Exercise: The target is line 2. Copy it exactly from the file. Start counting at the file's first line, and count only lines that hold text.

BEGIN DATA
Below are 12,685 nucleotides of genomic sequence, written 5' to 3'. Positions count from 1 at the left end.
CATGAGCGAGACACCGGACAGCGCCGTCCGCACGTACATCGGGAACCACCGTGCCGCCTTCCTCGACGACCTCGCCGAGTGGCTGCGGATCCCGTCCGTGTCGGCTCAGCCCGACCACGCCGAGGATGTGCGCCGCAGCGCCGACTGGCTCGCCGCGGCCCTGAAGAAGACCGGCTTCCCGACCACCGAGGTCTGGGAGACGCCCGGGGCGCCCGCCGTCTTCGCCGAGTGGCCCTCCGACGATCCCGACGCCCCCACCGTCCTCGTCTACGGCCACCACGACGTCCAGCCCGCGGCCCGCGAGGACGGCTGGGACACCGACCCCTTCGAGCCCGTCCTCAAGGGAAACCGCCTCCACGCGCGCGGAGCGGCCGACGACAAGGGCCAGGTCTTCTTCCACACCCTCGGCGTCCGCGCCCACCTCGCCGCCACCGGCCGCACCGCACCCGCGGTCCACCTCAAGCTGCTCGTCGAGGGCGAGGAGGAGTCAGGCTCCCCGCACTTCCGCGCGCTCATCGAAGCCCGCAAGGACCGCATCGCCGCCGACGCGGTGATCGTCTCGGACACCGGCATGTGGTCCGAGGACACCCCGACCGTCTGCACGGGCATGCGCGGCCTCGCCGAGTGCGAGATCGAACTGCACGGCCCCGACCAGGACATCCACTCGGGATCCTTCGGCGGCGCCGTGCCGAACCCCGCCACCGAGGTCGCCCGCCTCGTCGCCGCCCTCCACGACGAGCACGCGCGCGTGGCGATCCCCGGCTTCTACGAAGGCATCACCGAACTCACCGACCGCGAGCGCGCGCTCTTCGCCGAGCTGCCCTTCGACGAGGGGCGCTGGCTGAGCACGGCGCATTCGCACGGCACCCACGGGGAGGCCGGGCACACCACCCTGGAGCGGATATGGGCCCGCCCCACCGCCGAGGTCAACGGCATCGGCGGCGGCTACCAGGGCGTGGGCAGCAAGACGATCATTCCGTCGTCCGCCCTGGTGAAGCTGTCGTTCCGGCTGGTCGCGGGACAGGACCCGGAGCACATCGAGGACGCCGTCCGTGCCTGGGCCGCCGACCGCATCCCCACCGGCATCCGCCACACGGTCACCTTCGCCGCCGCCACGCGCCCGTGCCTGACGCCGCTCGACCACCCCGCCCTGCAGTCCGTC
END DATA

CATGAGCGAGACACCGGACAGCGCCGTCCGCACGTACATCGGGAACCACCGTGCCGCCTTCCTCGACGACCTCGCCGAGTGGCTGCGGATCCCGTCCGTGTCGGCTCAGCCCGACCACGCCGAGGATGTGCGCCGCAGCGCCGACTGGCTCGCCGCGGCCCTGAAGAAGACCGGCTTCCCGACCACCGAGGTCTGGGAGACGCCCGGGGCGCCCGCCGTCTTCGCCGAGTGGCCCTCCGACGATCCCGACGCCCCCACCGTCCTCGTCTACGGCCACCACGACGTCCAGCCCGCGGCCCGCGAGGACGGCTGGGACACCGACCCCTTCGAGCCCGTCCTCAAGGGAAACCGCCTCCACGCGCGCGGAGCGGCCGACGACAAGGGCCAGGTCTTCTTCCACACCCTCGGCGTCCGCGCCCACCTCGCCGCCACCGGCCGCACCGCACCCGCGGTCCACCTCAAGCTGCTCGTCGAGGGCGAGGAGGAGTCAGGCTCCCCGCACTTCCGCGCGCTCATCGAAGCCCGCAAGGACCGCATCGCCGCCGACGCGGTGATCGTCTCGGACACCGGCATGTGGTCCGAGGACACCCCGACCGTCTGCACGGGCATGCGCGGCCTCGCCGAGTGCGAGATCGAACTGCACGGCCCCGACCAGGACATCCACTCGGGATCCTTCGGCGGCGCCGTGCCGAACCCCGCCACCGAGGTCGCCCGCCTCGTCGCCGCCCTCCACGACGAGCACGCGCGCGTGGCGATCCCCGGCTTCTACGAAGGCATCACCGAACTCACCGACCGCGAGCGCGCGCTCTTCGCCGAGCTGCCCTTCGACGAGGGGCGCTGGCTGAGCACGGCGCATTCGCACGGCACCCACGGGGAGGCCGGGCACACCACCCTGGAGCGGATATGGGCCCGCCCCACCGCCGAGGTCAACGGCATCGGCGGCGGCTACCAGGGCGTGGGCAGCAAGACGATCATTCCGTCGTCCGCCCTGGTGAAGCTGTCGTTCCGGCTGGTCGCGGGACAGGACCCGGAGCACATCGAGGACGCCGTCCGTGCCTGGGCCGCCGACCGCATCCCCACCGGCATCCGCCACACGGTCACCTTCGCCGCCGCCACGCGCCCGTGCCTGACGCCGCTCGACCACCCCGCCCTGCAGTCCGTC